A few days ago, I was reviewing the blog’s stats when I came across something which made me instantly sick to my stomach. It was a Google search term someone used and landed on an article that Jason wrote about appropriate stranger interactions called “A Stranger Tickling My Child Doesn’t Tickle Me“. This particular article has been shared on social media many times, and has sparked several interesting discussions with our readers. Some have shared their opinions about how they feel parents are too paranoid about strangers. The search term that reached our site (shown in the photo below – I refuse to type it in this post), is an example of why parents are so paranoid.
Of all possible disturbing things, seeing these words, and knowing that some creep landed on Jason’s article (that included a picture of LB), ranks at the top. While we’ve never been naive about the risks of keeping an online presence, it certainly put things into perspective when this search came through. At first, Jason and I panicked. Our first reaction was to take down our site, remove all of our pictures, and give up on the blog. We both had trouble sleeping that night, so we reached out to two of our blogger friends for their wisdom and experience.
Our friends had basically the same advice, except that one of them suggested I give the creep in question the benefit of the doubt. “Perhaps it was a totally innocent search”, she said. I joked that I would like to hear her explanation for how it could have been innocent. She wasn’t able to convince me, but I appreciated her attempt to ease my mind.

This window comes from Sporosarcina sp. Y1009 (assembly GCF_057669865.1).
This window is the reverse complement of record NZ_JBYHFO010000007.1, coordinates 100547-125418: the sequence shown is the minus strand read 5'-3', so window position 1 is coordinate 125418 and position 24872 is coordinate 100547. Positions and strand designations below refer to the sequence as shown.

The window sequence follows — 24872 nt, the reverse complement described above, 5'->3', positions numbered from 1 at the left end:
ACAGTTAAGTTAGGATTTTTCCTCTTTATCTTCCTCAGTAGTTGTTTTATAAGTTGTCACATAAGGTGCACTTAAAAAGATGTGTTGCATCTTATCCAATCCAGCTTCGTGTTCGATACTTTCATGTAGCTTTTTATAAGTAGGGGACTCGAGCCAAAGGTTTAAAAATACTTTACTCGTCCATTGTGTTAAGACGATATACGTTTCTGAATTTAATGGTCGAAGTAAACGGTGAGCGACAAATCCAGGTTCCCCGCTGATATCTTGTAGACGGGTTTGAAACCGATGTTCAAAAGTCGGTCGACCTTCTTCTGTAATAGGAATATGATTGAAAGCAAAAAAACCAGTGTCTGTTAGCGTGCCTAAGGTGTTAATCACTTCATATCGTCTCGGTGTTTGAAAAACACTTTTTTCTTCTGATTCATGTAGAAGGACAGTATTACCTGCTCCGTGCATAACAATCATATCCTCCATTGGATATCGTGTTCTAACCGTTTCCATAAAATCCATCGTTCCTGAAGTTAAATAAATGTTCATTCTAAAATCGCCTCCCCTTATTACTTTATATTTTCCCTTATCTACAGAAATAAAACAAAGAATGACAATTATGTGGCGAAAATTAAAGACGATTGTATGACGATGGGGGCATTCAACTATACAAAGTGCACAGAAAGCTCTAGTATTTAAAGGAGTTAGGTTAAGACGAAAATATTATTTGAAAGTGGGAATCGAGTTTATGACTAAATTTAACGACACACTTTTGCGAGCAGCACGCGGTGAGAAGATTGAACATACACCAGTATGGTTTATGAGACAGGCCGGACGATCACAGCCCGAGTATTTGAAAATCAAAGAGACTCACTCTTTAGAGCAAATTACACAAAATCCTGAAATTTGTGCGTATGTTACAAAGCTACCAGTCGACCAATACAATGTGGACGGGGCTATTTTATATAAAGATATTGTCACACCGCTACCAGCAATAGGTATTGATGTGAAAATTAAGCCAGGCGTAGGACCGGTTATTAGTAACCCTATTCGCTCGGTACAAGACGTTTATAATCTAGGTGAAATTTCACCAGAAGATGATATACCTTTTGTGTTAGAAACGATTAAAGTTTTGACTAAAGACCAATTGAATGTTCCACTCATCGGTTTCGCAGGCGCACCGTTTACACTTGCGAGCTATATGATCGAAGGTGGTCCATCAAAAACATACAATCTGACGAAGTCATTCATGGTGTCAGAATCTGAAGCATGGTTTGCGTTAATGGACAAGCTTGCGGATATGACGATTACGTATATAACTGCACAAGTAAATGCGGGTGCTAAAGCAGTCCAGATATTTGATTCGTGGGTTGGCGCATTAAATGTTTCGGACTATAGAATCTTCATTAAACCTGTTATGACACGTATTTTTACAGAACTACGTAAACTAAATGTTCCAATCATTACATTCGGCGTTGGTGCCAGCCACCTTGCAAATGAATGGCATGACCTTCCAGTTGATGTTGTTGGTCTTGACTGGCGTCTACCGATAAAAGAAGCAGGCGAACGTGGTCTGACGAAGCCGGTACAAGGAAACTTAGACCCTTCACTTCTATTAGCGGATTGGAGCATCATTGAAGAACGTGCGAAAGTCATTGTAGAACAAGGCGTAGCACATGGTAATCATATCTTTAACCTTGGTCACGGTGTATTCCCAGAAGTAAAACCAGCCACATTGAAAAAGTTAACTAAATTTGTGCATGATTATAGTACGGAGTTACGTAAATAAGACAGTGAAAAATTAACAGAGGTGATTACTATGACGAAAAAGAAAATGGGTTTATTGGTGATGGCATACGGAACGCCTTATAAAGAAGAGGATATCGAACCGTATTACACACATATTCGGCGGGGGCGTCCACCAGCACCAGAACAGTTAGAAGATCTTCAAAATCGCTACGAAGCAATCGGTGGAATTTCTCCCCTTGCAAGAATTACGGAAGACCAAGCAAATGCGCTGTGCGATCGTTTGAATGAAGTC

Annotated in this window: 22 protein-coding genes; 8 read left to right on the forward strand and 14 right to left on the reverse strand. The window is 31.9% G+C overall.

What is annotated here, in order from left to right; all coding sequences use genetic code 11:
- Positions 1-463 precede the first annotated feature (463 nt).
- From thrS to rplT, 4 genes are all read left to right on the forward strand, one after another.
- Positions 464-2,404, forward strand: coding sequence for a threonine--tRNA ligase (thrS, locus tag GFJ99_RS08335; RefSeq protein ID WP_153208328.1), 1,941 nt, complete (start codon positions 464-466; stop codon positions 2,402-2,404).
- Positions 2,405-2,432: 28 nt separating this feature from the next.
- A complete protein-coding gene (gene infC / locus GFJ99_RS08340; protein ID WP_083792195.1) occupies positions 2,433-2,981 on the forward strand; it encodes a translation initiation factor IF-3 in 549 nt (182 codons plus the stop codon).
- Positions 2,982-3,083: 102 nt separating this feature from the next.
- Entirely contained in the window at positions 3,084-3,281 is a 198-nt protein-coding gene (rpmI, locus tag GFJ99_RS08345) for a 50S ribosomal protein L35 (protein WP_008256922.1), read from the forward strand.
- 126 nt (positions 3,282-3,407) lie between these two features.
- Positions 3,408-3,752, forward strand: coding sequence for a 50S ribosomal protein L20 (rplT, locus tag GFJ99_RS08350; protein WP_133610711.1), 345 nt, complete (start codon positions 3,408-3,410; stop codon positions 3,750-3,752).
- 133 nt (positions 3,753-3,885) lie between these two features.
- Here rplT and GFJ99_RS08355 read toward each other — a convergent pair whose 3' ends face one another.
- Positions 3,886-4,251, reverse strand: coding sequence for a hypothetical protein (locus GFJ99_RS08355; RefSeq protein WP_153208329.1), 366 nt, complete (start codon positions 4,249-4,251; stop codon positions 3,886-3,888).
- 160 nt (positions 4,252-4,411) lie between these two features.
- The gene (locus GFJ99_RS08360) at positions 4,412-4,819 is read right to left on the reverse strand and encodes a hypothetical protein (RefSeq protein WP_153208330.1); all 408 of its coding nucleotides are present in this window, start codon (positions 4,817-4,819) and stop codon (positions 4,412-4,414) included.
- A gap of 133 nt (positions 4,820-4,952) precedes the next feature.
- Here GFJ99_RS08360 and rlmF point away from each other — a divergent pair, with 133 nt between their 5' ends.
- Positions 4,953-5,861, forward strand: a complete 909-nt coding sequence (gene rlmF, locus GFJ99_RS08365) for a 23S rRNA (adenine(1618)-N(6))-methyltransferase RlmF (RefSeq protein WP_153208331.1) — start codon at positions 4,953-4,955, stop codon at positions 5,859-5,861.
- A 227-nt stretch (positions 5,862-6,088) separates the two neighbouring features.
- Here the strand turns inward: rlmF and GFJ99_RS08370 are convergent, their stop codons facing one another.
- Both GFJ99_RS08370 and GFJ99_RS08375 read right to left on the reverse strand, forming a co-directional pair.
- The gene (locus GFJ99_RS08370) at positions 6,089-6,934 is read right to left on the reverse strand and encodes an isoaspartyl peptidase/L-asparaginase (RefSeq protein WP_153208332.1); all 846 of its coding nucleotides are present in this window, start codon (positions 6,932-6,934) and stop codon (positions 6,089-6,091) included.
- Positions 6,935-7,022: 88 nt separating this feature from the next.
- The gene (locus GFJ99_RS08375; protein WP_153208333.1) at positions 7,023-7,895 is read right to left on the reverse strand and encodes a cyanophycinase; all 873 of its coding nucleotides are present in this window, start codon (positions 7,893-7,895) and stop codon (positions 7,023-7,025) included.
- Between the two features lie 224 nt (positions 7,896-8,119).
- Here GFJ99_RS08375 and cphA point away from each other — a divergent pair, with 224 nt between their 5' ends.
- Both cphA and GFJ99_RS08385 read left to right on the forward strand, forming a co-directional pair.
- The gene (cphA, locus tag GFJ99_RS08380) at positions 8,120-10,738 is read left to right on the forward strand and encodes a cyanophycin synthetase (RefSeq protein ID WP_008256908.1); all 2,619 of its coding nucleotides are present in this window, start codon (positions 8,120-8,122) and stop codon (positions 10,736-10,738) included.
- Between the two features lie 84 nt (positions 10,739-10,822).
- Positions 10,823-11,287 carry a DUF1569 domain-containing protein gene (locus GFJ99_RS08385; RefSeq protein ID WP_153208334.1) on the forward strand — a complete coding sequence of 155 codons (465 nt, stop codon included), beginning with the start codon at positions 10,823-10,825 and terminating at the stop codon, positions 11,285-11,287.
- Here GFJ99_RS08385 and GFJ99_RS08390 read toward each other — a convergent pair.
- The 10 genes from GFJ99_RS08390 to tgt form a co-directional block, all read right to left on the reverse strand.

The unfortunate truth is that if you post any photos on the internet, it’s impossible to completely avoid perverts. Even though we aren’t posting any compromising photos of our children, we simply can’t control why or how our photos are used once they are posted to the web. Every photo we have on our site is similar to other photos on thousands upon thousands of other sites, including social media pages like Instagram and Facebook. All we can do is not give “them” anything “extra”, like images of our offspring in under garments, partially clothed, or in their swim wear. (Apparently many other bloggers have seen much worse search terms, mainly relating to tiny humans in their skivvies – again, I’m choosing my language a bit more carefully to not invite such search attention.) So the first thing we’ll adjust going forward is being extra vigilant about the pictures we choose to share online.
Secondly, I realized one of the reasons this search landed on our site was the number of times we have referred to Little Boy (which is the alias we originally chose for our son, because we didn’t want to use his real name). Our intentions were good, but it still may have caused long range issues for these sorts of creepy searches. So now, if you go back through any of our older posts, you’ll notice that every instance of our son’s and daughter’s aliases (other than the one in this paragraph) have now been replaced with LB and LG.
Lastly, this is a work in progress. I’m not sure if these measures will keep creeps at bay, and I’m not sure what we’ll choose to do the next time we see one. All I can say is that, for now, we’re still here. Be safe out there, my friends. Creepy creeps are everywhere.